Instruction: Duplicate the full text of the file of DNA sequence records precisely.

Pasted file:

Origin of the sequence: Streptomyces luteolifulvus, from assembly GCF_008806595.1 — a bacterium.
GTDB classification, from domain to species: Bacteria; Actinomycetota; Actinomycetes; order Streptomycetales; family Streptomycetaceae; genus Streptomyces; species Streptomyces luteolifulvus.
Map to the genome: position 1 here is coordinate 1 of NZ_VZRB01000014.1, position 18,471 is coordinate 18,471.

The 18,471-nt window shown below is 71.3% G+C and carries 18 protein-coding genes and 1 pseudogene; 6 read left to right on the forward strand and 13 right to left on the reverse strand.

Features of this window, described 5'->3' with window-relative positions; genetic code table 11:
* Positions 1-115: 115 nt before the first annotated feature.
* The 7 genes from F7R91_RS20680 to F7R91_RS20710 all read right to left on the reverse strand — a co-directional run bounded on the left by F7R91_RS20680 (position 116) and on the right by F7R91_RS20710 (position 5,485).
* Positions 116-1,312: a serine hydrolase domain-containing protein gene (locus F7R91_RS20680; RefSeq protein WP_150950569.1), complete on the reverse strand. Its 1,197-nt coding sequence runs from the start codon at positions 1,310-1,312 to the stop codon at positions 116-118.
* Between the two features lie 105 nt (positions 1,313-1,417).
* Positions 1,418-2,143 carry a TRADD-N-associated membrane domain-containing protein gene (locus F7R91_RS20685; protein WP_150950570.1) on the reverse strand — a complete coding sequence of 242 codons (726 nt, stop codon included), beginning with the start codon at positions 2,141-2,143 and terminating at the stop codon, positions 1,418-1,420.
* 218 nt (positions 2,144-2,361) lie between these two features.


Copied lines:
Origin of the sequence: Streptomyces luteolifulvus, from assembly GCF_008806595.1 — a bacterium.
GTDB classification, from domain to species: Bacteria; Actinomycetota; Actinomycetes; order Streptomycetales; family Streptomycetaceae; genus Streptomyces; species Streptomyces luteolifulvus.
Map to the genome: position 1 here is coordinate 1 of NZ_VZRB01000014.1, position 18,471 is coordinate 18,471.

The 18,471-nt window shown below is 71.3% G+C and carries 18 protein-coding genes and 1 pseudogene; 6 read left to right on the forward strand and 13 right to left on the reverse strand.

Features of this window, described 5'->3' with window-relative positions; genetic code table 11:
* Positions 1-115: 115 nt before the first annotated feature.
* The 7 genes from F7R91_RS20680 to F7R91_RS20710 all read right to left on the reverse strand — a co-directional run bounded on the left by F7R91_RS20680 (position 116) and on the right by F7R91_RS20710 (position 5,485).
* Positions 116-1,312: a serine hydrolase domain-containing protein gene (locus F7R91_RS20680; RefSeq protein WP_150950569.1), complete on the reverse strand. Its 1,197-nt coding sequence runs from the start codon at positions 1,310-1,312 to the stop codon at positions 116-118.
* Between the two features lie 105 nt (positions 1,313-1,417).
* Positions 1,418-2,143 carry a TRADD-N-associated membrane domain-containing protein gene (locus F7R91_RS20685; protein WP_150950570.1) on the reverse strand — a complete coding sequence of 242 codons (726 nt, stop codon included), beginning with the start codon at positions 2,141-2,143 and terminating at the stop codon, positions 1,418-1,420.
* 218 nt (positions 2,144-2,361) lie between these two features.